On Friday, The Guardian released a report stating that, although no sustainable evidence have been found yet, other car companies besides Volkswagen are cheating on their diesel tests.

The British journal made the assumption based on data acquired from Emission Analytics. They have an on-the-road testing programme, very similar to the real-world test the European commission wants to introduce after the Volkswagen scandal.

Almost half of the Volkswagen cars in Europe affected by the diesel emissions scandal require major hardware changes – including the installation of new parts – in order to meet pollution standards.. Credit: Shutterstock

Nick Molden, CEO of Emissions Analytics, said the report was “rubbish” and that “The higher readings in real world testing are not a surprise and do not indicate that any of the manufacturers whose vehicles were tested did anything illegal. They picked up the data (and used it) to imply that four other manufacturers have been conducting illegal activities,” said in an exclusive interview to The Detroit Bureau.

The four manufacturers joining the list, according to the report, are Honda, Mazda, Mitsubishi and Mercedes-Benz. All four car companies responded to the report, stating that their cars obey the regulations.

European tests are not very reliable

Why do vehicles pass the test but exceed the pollution limits on the road? Molden and other experts said, “The tests were never intended to reflect those real world conditions and standards developed for the lab are almost never achieved on city streets or highways”.

When being tested in Europe, cars aren’t being put through uphill climbs, weather changes or high acceleration, conditions that can modify the results. “You’ve got a very gentle test cycle with a lot of loopholes in it,” Molden said of the EU testing. When the vehicle was previously warmed up, or when it’s running down a highway, these diesel motors produce almost no NOx.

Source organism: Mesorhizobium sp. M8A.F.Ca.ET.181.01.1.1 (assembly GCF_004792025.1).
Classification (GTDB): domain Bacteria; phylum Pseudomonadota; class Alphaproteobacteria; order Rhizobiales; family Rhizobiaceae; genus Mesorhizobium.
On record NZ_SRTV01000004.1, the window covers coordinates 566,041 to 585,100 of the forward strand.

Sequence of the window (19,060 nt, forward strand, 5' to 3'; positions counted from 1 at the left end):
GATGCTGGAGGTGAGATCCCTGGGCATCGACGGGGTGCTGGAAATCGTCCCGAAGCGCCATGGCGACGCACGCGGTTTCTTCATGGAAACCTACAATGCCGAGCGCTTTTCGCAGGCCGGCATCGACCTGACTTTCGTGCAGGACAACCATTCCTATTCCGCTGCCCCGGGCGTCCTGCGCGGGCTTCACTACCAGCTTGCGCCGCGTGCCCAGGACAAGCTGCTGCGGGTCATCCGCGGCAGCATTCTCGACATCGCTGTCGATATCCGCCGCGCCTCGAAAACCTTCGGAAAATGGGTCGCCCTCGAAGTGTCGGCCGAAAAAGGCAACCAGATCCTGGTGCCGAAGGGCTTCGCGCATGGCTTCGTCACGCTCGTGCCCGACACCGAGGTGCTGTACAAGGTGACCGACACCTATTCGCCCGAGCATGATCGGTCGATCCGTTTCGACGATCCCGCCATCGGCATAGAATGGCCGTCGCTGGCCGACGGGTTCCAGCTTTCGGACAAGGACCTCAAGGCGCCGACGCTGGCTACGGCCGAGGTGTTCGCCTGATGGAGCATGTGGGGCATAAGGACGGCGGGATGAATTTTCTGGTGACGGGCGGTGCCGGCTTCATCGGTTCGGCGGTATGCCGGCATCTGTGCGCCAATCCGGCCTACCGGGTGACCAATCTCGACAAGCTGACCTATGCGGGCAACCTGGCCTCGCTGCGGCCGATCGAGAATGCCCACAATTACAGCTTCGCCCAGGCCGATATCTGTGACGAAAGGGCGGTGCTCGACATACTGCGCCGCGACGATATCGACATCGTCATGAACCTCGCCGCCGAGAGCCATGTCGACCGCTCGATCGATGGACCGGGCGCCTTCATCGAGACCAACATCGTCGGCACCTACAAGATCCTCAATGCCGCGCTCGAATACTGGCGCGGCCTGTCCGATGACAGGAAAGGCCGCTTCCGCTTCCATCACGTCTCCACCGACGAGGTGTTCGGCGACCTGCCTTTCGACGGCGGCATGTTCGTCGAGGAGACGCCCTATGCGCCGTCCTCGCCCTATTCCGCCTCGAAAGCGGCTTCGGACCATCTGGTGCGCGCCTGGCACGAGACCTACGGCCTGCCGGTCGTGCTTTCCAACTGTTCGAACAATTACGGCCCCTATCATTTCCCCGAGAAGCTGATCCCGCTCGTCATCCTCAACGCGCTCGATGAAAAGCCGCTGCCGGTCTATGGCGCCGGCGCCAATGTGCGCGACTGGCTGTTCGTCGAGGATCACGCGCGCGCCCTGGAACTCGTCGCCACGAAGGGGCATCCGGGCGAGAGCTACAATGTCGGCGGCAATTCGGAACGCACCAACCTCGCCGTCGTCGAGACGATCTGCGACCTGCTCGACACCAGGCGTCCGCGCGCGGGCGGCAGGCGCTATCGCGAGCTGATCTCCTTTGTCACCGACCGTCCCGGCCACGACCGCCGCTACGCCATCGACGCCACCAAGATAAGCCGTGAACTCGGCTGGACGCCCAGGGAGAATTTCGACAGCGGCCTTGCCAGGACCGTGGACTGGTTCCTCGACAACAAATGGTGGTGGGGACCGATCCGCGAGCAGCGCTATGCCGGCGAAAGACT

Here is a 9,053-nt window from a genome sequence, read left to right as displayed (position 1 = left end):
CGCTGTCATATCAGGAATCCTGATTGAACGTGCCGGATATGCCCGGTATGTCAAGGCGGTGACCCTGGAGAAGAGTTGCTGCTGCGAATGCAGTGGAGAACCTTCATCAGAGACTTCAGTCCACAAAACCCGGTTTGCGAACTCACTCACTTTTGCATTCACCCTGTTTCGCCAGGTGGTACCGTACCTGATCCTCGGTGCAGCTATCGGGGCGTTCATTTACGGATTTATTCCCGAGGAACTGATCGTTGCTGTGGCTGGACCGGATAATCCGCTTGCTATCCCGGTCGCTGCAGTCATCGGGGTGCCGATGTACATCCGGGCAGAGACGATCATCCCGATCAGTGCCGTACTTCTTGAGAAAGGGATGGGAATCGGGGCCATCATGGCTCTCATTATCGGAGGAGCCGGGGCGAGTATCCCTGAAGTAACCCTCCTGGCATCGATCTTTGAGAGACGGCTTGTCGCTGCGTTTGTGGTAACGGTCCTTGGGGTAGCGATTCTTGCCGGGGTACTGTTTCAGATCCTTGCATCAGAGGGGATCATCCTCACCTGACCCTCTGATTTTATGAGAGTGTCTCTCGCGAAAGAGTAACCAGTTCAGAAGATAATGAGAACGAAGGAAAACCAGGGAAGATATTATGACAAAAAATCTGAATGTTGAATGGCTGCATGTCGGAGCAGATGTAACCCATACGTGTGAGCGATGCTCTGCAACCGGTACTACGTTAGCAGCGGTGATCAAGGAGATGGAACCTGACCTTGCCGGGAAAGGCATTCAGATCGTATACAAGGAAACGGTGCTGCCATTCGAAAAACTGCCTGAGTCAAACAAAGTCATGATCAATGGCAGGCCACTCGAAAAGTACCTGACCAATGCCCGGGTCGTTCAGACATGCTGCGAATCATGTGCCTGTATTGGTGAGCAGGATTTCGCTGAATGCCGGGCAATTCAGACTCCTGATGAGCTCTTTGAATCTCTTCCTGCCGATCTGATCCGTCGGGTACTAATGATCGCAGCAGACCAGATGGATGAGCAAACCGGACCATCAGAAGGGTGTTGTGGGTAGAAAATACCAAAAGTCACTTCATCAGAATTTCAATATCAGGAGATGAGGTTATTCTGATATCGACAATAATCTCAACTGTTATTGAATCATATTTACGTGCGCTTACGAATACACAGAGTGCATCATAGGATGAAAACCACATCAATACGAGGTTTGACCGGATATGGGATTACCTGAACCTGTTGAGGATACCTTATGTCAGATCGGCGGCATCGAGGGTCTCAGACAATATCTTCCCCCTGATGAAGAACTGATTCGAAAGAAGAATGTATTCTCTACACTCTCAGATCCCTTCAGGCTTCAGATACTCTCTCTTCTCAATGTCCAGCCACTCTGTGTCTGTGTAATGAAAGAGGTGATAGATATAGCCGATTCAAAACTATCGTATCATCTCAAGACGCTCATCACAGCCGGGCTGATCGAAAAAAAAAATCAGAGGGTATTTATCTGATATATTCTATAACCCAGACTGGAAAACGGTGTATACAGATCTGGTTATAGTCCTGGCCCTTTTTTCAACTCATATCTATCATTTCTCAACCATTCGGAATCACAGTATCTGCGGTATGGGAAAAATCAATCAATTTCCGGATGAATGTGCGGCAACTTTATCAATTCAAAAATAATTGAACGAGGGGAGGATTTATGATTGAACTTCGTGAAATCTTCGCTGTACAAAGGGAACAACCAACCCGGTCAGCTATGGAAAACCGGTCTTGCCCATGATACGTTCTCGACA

Advantages of using Diesel

According to experts, diesel engines are highly vulnerable to emissions spikes of NOx due to the mechanics of the model. The fuel injected into the combustion chamber is initiated by the high temperature reached by the gas when it is compressed, allowing it to be more efficient than other engines.

Diesel models deliver more torque and show better mileage than gasoline engines. Also, they burn less fuel than gasoline motors, have a more reliable low-voltage ignition system, their longevity is about twice than petrol engines, and the carbon monoxide content of the exhaust is minimal.

The latest diesel models developed a system that reduces the emissions, using new injection technology and turbochargers. Five on these new models are matching the test in the road, according to Molden, though he refused to identify them.

Prof. Thiruvengadam, of WVU, said, “Short emissions spikes will likely be the norm for diesels. What matters most is that, on the whole, they are much cleaner than ever,” according to The Detroit Bureau.

Goal: Accurate Testing

Experts believe the new testing methods, which are more accurate to real-life conditions, have to be implemented in order to reduce the NOx emissions. This nitric oxide can be harmful to the lungs, besides the effects it has on global warming.

“These new test results (from Emissions Analytics) prove that the Volkswagen scandal is just the tip of the iceberg. What we are seeing here is a ‘dieselgate’ that covers many brands and many different car models,” said Greg Archer, an emissions expert at Transport & Environment. “The only solution is a strict new test that takes place on the road and verified by an authority not paid by the car industry,” according to The Guardian.

Source: The Detroit Bureau